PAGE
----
“People from all over the country called just to tell us how much they liked Judy. We’ve never had such an intimate personal reaction from viewers before.” – CBS spokesman, 1955
September 27, 1930: “The Gumm Sisters” performed again with the Big Brother Ken Show at the Pantages Theater in Los Angeles, California. Note that “The Beverly Hill-Billies” is not the same as portrayed three decades later on the popular TV series. Perhaps the act was part of the inspiration for the series?
September 27, 1934: Judy and her sisters, as “The Garland Sisters,” received a mention in this article about the stage show titled “Shufflin’ South” published by the “Kansas City Star.” The article states, “The Garland Sisters are three girl singers, hailing from California, who present one number in the Helen Morgan ‘torch’ fashion. They also do tap dancing when, and if, needed.”
The Helen Morgan reference pertained to the point in the sisters’ act in which Judy would sit on the top of a piano (as Morgan did) with a pin spot on her face and sing Morgan’s signature song “Bill.” At the end of the song, the house lights would come up to reveal the singer was actually a young girl, not a grown woman as the audience assumed. The effect usually generated wild applause and stopped the show. The photo here of Judy on the piano was taken during their engagement at the Oriental Theatre in Chicago that previous August.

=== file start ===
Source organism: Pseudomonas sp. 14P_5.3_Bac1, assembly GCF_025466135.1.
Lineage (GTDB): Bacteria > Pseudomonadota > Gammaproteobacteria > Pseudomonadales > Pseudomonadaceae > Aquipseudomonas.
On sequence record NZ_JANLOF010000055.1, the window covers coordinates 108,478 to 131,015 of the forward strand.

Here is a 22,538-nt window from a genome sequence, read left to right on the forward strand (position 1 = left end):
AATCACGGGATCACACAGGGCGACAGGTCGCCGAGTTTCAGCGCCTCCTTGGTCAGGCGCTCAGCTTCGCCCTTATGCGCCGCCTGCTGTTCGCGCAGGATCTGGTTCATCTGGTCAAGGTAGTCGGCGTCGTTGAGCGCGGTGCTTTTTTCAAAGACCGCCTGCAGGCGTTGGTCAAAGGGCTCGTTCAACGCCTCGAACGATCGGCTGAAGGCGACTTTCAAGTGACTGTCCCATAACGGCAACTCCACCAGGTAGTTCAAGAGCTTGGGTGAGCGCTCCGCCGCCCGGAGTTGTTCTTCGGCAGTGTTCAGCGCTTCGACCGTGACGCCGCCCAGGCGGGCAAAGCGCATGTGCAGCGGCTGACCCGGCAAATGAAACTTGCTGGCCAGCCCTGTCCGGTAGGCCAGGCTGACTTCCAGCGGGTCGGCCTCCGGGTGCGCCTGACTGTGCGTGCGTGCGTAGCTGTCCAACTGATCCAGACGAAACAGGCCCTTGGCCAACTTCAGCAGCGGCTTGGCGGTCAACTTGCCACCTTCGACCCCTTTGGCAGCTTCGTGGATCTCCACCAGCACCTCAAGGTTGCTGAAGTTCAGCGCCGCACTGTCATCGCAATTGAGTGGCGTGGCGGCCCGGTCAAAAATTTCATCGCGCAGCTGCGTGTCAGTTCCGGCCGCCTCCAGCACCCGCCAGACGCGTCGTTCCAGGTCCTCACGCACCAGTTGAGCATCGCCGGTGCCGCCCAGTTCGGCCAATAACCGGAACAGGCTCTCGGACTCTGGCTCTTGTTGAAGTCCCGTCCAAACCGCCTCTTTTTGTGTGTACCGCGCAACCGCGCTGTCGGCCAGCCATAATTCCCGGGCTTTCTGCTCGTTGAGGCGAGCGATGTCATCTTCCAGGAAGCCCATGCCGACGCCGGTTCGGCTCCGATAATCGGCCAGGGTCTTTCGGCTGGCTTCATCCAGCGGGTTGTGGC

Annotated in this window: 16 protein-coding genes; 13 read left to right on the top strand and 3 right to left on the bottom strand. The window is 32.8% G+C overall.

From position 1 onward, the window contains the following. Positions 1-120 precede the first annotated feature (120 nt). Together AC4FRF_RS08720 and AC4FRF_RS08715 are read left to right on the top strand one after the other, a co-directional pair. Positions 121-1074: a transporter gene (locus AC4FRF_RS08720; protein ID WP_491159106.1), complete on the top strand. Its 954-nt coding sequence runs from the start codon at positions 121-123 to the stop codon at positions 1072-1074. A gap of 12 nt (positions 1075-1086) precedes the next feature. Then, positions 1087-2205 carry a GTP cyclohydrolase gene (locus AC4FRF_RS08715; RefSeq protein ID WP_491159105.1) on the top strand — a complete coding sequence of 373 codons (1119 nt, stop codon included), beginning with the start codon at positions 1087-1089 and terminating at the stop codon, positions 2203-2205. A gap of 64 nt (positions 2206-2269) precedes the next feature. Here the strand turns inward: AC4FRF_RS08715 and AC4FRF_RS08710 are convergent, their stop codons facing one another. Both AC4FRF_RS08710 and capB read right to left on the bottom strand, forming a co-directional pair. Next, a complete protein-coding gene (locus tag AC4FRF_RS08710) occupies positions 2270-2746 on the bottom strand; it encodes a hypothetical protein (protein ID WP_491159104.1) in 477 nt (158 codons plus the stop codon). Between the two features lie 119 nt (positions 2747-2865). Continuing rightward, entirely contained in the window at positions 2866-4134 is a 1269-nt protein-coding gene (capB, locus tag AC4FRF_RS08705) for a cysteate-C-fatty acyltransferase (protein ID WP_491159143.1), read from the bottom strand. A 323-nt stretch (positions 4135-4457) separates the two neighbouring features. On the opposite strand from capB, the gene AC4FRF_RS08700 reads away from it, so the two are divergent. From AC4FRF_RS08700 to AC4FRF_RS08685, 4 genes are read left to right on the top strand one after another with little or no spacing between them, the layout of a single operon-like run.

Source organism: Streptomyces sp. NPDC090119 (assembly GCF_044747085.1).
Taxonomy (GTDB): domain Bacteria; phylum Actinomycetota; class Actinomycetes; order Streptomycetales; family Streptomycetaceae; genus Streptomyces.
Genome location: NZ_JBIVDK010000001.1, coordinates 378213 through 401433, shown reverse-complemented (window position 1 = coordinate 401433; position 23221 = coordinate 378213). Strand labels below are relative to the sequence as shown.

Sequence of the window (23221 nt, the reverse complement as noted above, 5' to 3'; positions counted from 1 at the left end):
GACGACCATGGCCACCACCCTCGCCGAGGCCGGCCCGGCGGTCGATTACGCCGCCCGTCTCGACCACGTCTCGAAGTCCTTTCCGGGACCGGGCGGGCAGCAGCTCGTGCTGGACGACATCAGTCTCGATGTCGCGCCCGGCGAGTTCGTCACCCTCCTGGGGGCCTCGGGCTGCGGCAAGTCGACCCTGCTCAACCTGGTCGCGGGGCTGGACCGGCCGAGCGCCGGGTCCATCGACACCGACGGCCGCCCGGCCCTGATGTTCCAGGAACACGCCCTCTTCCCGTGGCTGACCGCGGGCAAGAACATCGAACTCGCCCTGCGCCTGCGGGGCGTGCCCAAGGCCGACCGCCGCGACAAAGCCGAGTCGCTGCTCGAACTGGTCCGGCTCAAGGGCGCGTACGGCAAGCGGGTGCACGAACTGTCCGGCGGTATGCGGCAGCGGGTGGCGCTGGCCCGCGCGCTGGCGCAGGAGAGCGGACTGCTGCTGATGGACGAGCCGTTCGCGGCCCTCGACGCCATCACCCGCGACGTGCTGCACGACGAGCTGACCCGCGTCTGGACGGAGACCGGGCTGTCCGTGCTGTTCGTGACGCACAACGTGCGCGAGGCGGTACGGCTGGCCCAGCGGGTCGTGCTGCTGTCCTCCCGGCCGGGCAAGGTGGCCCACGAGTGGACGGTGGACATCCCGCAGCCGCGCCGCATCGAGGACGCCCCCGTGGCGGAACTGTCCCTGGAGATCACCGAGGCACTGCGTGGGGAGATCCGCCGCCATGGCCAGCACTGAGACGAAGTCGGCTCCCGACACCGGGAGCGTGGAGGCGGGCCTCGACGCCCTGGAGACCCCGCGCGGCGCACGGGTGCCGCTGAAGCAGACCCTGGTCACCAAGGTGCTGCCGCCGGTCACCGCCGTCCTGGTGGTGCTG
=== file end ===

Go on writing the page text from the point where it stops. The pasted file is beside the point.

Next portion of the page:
This show in Kansas City, Missouri opened at the Tower Theatre on September 28 and ran through October 4. The sisters had just been rechristened “The Garland Sisters” during their engagement at the Oriental Theatre in Chicago that previous August. This Kansas City engagement was also part of the family’s post-Chicago tour in which they basically sang their way back home to California.
Judy recorded this version of “Bill” for Decca Records on March 29, 1935. Her mom, Ethel Gumm, provided the piano accompaniment. The recording was one of three test records made for the label that day. The other two tests were a Judy solo of a medley of “On The Good Ship Lolipop”/”The Object of My Affection”/”Dinah”), and a recording of the three sisters singing “Moonglow.” Although the tests did not result in a contract with the label, the recordings of “Bill” and the “Medley” have survived (“Moonglow” is still lost). These are Judy Garland’s first studio recordings. The discs are also the only recordings of Judy’s voice as it sounded before she signed with MGM and was immediately put under the tutelage of her future mentor Roger Edens.
Listen to “Bill” here:
Listen to the “Medley” here: